Law Firms

Younger Partners Ascendant at Cravath, ‘Not Your Grandfather’s’ Law Firm


The culture is changing at Cravath, Swaine & Moore as partners in their 30s and 40s are handling high-profile work that once would have gone to older lawyers.

The older generation of lawyers was on board with the “sea change,” the Wall Street Journal (sub. req.) reports, partly because their pay wasn’t cut when work went to the younger partners.

“Founded in 1819 and home to about 500 lawyers, Cravath for years was content serving its blue-chip client base, including the likes of CBS Corp. and International Business Machines Corp.,” the story says. “An old joke about Cravath said business development meant partners picking up the phone on the third ring instead of the fourth.”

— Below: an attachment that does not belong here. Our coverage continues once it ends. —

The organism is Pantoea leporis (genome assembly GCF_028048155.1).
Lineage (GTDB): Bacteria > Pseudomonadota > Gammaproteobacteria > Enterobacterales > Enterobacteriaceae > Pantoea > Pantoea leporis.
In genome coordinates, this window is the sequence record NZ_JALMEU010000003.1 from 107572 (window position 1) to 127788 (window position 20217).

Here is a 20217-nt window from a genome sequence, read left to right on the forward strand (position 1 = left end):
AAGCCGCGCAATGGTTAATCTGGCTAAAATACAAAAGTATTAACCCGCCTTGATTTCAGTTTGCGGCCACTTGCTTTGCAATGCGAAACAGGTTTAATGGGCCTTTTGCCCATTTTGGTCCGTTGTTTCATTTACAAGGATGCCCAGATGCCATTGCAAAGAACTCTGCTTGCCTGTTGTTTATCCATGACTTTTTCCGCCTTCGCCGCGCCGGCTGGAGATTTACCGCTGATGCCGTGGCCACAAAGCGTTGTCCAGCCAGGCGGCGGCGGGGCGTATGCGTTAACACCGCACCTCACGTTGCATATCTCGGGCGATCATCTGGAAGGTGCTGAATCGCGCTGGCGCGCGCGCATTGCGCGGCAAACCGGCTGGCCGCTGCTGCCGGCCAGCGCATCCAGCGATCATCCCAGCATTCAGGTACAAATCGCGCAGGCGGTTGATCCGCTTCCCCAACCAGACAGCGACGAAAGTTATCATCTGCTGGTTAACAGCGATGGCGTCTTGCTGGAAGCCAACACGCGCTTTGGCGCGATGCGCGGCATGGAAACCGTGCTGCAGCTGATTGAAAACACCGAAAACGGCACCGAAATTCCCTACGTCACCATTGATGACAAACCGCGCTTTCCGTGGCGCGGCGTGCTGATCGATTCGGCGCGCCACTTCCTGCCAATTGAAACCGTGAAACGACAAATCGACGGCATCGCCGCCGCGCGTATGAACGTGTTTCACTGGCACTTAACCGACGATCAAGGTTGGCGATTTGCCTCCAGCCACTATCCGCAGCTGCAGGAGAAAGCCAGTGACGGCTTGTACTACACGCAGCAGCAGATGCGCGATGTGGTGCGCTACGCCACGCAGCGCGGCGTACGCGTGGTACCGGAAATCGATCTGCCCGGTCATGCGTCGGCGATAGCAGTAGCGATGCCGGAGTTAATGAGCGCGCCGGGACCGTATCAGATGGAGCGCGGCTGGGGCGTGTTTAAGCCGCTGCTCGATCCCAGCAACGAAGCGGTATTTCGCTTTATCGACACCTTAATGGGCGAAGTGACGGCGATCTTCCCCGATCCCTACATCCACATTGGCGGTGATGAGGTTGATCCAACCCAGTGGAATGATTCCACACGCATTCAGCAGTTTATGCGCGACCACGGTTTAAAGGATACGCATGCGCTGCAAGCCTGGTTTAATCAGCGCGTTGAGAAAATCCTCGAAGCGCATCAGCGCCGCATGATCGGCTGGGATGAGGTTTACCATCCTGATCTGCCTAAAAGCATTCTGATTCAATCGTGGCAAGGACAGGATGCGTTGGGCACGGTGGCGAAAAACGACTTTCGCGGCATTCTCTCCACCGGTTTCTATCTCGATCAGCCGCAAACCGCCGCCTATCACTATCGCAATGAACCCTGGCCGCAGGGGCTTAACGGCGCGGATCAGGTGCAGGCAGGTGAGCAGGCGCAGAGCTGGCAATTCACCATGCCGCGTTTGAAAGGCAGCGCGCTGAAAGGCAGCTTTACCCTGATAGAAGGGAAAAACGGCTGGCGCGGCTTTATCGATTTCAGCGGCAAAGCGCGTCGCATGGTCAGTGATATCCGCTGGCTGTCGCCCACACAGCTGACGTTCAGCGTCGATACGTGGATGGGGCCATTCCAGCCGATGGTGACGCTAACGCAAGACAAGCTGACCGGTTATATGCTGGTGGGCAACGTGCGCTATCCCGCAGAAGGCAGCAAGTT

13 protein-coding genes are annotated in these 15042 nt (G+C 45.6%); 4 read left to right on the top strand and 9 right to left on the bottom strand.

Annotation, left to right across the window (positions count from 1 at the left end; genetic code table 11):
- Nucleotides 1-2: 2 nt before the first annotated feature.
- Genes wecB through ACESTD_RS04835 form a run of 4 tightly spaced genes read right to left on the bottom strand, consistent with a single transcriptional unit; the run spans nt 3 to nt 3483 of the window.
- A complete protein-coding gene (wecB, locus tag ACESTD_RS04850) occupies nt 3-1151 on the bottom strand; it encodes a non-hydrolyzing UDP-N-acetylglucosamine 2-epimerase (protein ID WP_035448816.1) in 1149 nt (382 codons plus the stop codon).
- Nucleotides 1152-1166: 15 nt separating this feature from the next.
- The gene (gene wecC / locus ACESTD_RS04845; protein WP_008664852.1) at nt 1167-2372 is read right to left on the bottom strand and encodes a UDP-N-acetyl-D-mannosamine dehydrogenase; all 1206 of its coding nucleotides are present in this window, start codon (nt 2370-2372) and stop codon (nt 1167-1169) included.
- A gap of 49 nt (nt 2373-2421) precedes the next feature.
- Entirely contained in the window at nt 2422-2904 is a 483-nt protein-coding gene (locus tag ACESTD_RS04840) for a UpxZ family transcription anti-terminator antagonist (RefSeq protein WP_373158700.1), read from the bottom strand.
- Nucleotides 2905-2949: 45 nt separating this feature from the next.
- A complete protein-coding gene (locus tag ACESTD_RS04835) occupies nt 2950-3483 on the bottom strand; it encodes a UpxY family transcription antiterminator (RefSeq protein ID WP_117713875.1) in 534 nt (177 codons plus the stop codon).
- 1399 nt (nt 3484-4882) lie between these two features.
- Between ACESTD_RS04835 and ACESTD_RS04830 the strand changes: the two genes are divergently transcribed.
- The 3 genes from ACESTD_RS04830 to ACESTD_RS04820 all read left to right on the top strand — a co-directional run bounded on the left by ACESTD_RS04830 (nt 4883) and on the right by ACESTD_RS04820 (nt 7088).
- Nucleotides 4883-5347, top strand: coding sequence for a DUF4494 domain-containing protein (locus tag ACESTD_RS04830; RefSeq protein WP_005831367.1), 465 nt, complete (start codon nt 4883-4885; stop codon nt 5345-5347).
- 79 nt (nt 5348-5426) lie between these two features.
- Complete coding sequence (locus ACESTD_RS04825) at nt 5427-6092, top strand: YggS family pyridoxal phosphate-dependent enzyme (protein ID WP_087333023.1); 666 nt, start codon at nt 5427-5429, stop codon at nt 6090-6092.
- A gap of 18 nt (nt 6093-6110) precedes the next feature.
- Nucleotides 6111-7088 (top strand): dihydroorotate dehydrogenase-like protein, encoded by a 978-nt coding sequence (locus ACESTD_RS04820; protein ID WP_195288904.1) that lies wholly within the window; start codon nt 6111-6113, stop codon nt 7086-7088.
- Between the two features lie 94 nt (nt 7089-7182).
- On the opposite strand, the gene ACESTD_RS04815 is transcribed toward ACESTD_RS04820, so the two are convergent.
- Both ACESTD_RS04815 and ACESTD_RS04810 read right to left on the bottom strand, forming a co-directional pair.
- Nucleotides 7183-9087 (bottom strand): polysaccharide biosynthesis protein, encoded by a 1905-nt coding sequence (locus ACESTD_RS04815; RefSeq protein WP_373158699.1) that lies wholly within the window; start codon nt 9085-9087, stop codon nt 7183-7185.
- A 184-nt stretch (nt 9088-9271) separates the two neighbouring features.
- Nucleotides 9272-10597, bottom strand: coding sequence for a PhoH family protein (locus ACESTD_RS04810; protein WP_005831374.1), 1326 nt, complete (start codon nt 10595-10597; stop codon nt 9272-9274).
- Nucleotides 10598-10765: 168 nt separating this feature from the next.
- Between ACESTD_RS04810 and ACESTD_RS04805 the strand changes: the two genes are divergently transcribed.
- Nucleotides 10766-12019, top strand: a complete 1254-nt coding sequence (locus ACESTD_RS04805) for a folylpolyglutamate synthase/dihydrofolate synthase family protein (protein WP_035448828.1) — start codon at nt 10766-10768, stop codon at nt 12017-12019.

In the past, the story says, Cravath was reluctant to take on hostile transactions out of fear that its blue-chip clients would object. No more. In one example, the firm handled a $5.1 billion bid for Airgas Inc., despite its prior representation of the company on some financing issues.

The firm is also representing clients in deals that aren’t as well known, getting referrals from investment banks and others, and cultivating relationships, the WSJ says.

The story quotes James Woolery, a 41-year-old partner. “We’re more aggressive than we used to be,” he said. “This is not your grandfather’s Cravath.”

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